by James Hunter
According to the Iliad,1 a daughter of Phoenix, but according to the common tradition a daughter of Agenor, and the beloved of Zeus. Zeus took the form of a beautiful white bull and encountered Europa and her friends at the seashore of Phoenicia. By appearing to be very tame, he coaxed her to climb onto his back and then swam off with her across the sea to Crete. There, she bore him three sons — Minos, Sarpedon and Rhadamanthys. Zeus also gave her three gifts: the bronze man, Talos, to act as her guardian; a dog, Laelaps, which never failed of its quarry; and a javelin which never missed its mark.
After his daughter had been carried off by Zeus, Agenor sent out his sons Cadmus, Phoenix, Cilix, Thasus, and Phineus in search of her, and enjoined them not to return without their sister. As Europa was not to be found, none of them returned, and all settled in foreign countries.2
Europa afterward married the Cretan king Asterion. She was venerated under the surname of Hellotia in Crete.
Europe, as a part of the world, was believed to have received its name from this fabulous Phoenician princess.3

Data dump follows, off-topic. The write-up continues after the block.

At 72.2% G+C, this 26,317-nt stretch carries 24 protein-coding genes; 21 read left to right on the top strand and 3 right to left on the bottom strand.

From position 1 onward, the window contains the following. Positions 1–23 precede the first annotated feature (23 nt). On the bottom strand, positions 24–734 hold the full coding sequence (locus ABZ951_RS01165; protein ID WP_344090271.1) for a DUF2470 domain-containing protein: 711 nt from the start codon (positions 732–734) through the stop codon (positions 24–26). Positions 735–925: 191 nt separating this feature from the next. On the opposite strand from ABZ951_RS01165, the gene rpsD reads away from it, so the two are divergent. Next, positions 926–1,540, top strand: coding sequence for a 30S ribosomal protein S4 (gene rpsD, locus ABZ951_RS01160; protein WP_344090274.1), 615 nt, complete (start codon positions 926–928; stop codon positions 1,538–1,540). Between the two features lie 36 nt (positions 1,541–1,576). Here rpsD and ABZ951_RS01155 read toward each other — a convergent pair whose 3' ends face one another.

The abduction of Europa is depicted on various Greek vases, among which one from Aegina (ca. 500 BCE) at Munich, on an archaic relief from the temple at Selinus, a metope from the treasury of Sicyonians (mid-sixth century BCE), and on several murals, such as a Pompeian fresco at the Museo Nazionale at Naples. It has also been a subject for painters such as Veronese and Peter Lely.
- xiv, 321.
- Pseudo-Apollodorus. The Library iii, 1.1; Hyginus. Fabulae, 178.
- Homeric Hymns. Hymn to Apollo, 251; Herodotus. Histories iv, 45.
- Herodotus. Histories i, 173.
- Moschus, ii, 7.
- Ovid. Metamorphoses ii, 839 ff.
- Pausanias. Description of Greece vii, 4.1; ix, 19.1.
- Pseudo-Apollodorus. The Library iii, 1.1.
- Smith, William. (1870). Dictionary of Greek and Roman Biography and Mythology. London: Taylor, Walton, and Maberly.
This article incorporates text from Dictionary of Greek and Roman Biography and Mythology (1870) by William Smith, which is in the public domain.